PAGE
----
However, this year, CSS Naked day has been moved to April 9th, to ensure best exposure. No pun intended.

A lot of you may be wondering–what’s the point behind naked day? Well, basically it’s a way of celebrating Web standards. Remember the good ol’ days when sites were formatted with tables and font tags? And remember those days when just a simple change of formatting would require you to hunt for dozens (or even hundreds) of tags on dozens of pages? And I won’t even mention the tacky styles that used to be popular, such as flashing text and marquees.

Aren’t you glad the Web looks better today? Or does it?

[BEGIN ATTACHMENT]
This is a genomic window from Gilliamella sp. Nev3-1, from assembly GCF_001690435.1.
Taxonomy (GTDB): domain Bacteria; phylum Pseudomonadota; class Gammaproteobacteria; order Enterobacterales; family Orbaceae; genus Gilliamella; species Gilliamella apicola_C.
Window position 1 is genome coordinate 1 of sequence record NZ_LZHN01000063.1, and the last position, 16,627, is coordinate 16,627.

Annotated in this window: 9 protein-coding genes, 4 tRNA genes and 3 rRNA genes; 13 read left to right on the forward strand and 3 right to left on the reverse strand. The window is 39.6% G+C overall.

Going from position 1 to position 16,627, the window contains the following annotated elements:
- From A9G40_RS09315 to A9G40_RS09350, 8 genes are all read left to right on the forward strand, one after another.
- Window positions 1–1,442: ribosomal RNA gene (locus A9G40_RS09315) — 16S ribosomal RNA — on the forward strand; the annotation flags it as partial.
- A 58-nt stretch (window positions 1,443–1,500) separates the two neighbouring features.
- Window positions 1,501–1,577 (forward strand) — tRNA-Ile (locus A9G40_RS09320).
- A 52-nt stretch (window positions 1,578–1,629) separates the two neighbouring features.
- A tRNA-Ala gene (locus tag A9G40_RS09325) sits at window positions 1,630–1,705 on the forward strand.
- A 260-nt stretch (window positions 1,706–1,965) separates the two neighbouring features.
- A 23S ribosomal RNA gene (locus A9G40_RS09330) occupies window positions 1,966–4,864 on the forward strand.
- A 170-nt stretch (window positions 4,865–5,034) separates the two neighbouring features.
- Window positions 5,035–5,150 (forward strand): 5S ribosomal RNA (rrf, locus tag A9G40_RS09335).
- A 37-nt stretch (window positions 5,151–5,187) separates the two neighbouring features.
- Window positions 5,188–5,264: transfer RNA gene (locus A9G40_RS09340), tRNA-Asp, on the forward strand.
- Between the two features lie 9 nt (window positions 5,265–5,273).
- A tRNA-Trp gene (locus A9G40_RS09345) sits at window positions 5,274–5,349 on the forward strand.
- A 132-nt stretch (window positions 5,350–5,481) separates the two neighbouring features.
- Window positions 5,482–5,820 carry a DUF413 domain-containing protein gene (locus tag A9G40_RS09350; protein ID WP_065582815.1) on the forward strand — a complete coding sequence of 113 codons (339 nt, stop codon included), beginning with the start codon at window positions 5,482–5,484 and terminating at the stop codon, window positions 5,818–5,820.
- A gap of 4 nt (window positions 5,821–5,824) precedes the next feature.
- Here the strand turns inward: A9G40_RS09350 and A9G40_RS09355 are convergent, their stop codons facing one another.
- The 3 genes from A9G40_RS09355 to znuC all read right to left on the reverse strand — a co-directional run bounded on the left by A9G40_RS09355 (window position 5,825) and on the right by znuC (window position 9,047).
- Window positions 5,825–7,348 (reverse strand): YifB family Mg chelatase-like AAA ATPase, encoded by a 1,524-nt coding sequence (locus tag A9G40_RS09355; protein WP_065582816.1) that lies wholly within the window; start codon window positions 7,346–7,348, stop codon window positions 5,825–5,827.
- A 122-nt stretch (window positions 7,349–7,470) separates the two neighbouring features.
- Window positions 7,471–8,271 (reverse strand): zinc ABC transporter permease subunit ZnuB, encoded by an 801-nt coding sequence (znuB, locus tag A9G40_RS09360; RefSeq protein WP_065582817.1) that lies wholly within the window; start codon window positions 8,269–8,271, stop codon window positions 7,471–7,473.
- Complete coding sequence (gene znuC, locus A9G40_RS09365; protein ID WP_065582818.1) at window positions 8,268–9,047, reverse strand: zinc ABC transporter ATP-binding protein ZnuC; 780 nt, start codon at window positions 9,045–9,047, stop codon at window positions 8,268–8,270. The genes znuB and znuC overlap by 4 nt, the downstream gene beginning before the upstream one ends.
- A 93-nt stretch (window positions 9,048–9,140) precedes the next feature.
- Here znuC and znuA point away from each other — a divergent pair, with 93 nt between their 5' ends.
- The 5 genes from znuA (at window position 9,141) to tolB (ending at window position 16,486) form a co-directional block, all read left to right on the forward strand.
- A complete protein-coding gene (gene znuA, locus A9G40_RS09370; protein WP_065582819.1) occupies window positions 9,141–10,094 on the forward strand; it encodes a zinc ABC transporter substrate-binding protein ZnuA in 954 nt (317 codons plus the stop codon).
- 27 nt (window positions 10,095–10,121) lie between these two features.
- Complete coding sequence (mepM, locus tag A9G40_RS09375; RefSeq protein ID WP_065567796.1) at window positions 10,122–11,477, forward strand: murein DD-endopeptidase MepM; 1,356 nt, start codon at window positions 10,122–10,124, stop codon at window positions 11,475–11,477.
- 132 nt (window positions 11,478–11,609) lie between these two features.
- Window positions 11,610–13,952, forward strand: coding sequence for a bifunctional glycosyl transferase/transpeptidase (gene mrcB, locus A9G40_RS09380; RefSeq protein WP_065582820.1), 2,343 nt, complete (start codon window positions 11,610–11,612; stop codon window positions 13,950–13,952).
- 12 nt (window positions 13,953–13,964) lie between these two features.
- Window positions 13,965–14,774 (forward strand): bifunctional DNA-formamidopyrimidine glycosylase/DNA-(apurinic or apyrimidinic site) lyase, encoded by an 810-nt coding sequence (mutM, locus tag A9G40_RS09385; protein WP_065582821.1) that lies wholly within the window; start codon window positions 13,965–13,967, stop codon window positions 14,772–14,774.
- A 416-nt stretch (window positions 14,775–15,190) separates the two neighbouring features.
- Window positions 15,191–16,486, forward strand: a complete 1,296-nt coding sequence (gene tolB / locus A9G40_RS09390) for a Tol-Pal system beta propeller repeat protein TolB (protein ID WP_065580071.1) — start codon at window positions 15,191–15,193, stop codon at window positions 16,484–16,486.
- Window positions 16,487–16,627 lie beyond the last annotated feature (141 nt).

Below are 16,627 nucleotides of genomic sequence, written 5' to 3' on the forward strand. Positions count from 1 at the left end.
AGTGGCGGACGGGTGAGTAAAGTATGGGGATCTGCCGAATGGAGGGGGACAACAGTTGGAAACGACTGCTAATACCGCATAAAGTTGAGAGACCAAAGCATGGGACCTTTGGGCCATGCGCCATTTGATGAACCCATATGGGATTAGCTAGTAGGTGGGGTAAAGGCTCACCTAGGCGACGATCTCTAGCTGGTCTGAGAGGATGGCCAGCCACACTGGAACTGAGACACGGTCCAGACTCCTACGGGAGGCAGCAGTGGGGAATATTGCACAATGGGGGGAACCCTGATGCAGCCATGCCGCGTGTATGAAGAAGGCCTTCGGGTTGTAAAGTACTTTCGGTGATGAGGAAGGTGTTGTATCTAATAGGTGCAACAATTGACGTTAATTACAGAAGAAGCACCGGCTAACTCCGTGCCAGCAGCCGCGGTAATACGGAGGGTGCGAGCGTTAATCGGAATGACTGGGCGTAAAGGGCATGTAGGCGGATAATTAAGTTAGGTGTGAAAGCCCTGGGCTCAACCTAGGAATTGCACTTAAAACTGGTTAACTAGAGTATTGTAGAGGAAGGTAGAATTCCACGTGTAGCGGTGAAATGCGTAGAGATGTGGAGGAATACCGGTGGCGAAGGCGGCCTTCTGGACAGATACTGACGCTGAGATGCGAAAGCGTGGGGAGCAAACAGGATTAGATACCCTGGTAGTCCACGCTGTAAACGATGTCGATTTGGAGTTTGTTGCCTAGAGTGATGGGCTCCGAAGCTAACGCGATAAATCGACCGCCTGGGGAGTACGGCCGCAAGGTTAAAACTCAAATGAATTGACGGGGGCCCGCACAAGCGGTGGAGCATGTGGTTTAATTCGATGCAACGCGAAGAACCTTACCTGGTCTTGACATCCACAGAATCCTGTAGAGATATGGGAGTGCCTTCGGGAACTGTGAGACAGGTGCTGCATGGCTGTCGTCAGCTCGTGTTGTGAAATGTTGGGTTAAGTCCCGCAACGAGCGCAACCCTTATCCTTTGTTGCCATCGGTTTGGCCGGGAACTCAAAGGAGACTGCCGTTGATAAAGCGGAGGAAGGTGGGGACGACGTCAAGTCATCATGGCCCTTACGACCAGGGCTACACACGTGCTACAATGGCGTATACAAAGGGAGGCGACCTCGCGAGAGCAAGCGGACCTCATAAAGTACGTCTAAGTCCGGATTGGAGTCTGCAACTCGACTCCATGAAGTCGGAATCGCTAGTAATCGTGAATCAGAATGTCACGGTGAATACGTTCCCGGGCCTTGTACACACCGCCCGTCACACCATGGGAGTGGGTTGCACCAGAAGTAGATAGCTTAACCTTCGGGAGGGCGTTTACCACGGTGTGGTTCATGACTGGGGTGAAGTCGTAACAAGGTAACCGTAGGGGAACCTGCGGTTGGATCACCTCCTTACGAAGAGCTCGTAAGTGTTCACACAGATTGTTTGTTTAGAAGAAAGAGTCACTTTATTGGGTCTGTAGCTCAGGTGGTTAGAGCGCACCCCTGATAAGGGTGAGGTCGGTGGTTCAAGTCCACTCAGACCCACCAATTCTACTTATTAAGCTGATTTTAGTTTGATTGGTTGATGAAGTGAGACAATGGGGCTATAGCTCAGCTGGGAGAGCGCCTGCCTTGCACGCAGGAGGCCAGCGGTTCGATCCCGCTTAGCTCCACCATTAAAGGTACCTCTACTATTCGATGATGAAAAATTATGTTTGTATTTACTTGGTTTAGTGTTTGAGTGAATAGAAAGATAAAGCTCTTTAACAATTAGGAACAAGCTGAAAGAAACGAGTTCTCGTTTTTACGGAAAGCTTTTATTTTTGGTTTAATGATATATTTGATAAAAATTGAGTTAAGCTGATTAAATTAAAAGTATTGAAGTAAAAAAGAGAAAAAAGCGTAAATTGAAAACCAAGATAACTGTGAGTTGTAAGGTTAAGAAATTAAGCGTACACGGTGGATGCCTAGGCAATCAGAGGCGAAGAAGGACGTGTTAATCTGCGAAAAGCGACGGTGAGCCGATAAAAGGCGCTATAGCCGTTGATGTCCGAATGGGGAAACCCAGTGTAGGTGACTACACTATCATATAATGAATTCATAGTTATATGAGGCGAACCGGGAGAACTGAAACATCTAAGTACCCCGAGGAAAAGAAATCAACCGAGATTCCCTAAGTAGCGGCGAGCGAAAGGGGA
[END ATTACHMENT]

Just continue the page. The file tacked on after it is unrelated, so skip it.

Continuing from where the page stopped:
The idea behind this event is to promote Web Standards. Plain and simple. This includes proper use of (x)html, semantic markup, a good hierarchy structure, and of course, a good ‘ol play on words. It’s time to show off your <body>.

Additionally, CSS Naked day gives you a chance to highlight the accessibility of your blog. The best designs out there are those that appear sensible even to viewers using alternative devices that may not necessarily be able to read stylesheets. These may include older smartphones, PDAs, text-based browsers (like Lynx). And of course, text-to-speech readers that visually-impaired users benefit from well-structured sites.

So before your stylesheet lays out your site, how does it look underneath? How does it look naked? Is it sexy? Is it bloated? Is it in so much disarray that you’re embarrased to show it to the world in the nude?

Again, CSS Naked Day is on April 9th this year. If you’re using WordPress, there are various plugins available such as this one by Aja Lapus. Plugins and scripts for other CMSes and platforms are also available.